What is it?
A parasitic protozoa that causes the disease toxoplasmosis, this bacterium can infect all warm-blooded animals, but cats are the primary hosts. Some estimates say that up to 30% of the world’s human population has been infected.
How is it spread?
The most common modes of transmissions include consuming raw or undercooked meat containing T. Gondii, ingesting water, soil, or foods contaminated with the feces of infected animals or humans, and in rarer cases through blood transfusions, organ transplants, and transplacental transmission from mother to unborn child.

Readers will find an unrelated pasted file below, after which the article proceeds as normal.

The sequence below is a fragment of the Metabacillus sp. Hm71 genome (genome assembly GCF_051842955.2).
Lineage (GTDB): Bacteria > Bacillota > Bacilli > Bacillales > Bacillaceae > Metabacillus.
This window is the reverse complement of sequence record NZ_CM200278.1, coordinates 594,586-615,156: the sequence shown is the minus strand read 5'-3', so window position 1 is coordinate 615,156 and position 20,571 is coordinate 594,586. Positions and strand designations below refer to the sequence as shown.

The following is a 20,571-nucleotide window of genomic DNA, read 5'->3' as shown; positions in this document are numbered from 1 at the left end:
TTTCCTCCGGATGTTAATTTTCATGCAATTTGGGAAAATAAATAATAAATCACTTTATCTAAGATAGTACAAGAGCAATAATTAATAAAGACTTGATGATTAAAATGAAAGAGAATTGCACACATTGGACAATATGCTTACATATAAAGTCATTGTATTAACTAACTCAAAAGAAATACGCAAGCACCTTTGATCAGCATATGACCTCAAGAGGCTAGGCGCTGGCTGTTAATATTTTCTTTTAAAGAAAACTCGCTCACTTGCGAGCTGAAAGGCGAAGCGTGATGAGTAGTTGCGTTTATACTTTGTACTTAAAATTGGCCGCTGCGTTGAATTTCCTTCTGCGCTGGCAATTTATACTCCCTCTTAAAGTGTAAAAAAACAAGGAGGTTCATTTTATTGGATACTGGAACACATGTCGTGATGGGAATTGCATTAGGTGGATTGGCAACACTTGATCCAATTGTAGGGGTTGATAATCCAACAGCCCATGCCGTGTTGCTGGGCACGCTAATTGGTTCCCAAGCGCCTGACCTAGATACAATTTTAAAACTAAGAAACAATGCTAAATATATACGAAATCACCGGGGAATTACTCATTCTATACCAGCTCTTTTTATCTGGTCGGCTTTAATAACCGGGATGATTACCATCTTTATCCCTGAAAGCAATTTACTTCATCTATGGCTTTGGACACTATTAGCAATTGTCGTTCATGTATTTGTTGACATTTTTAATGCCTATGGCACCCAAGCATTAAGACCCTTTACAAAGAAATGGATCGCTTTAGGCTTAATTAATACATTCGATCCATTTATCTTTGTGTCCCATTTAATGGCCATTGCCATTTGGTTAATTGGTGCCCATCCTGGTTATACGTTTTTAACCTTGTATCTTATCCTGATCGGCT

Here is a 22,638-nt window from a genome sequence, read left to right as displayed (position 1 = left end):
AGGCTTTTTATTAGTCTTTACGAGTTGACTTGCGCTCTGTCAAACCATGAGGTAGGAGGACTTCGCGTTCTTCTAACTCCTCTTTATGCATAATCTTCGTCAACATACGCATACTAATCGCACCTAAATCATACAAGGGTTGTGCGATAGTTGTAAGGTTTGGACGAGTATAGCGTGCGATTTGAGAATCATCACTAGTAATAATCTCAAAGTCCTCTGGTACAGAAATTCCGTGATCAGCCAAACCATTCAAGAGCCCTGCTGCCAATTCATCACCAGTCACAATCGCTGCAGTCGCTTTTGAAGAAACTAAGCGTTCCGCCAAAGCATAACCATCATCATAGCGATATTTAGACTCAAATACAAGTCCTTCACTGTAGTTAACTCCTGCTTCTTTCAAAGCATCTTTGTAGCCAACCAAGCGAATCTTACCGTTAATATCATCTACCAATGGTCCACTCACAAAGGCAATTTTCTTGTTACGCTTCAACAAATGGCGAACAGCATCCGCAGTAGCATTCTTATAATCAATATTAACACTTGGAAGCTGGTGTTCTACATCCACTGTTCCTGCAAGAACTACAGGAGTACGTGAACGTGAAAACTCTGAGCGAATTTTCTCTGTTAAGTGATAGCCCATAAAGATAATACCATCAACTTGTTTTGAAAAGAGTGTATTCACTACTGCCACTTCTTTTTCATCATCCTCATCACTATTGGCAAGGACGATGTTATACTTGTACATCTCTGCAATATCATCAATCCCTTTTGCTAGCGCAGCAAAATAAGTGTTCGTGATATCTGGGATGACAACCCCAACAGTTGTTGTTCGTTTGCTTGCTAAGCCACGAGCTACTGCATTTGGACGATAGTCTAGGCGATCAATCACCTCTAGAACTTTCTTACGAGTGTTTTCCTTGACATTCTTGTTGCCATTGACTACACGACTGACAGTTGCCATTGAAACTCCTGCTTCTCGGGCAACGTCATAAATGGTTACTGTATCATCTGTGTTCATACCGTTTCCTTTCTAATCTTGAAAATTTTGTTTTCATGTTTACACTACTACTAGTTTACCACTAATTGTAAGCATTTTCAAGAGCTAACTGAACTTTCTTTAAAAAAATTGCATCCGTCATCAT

Infected persons are often asymptomatic as the immune system prevents the disease from causing illness, but some people experience sore lymph nodes and muscle aches. Pregnant women can transmit it to their babies, causing miscarriage, eye and brain damage, vision problems, and seizures. Those with weakened immune symptoms may report confusion, fever, headaches, nausea, poor coordination, and seizures.
Most at risk
Pregnant women and immunocompromised peoples are most at risk.
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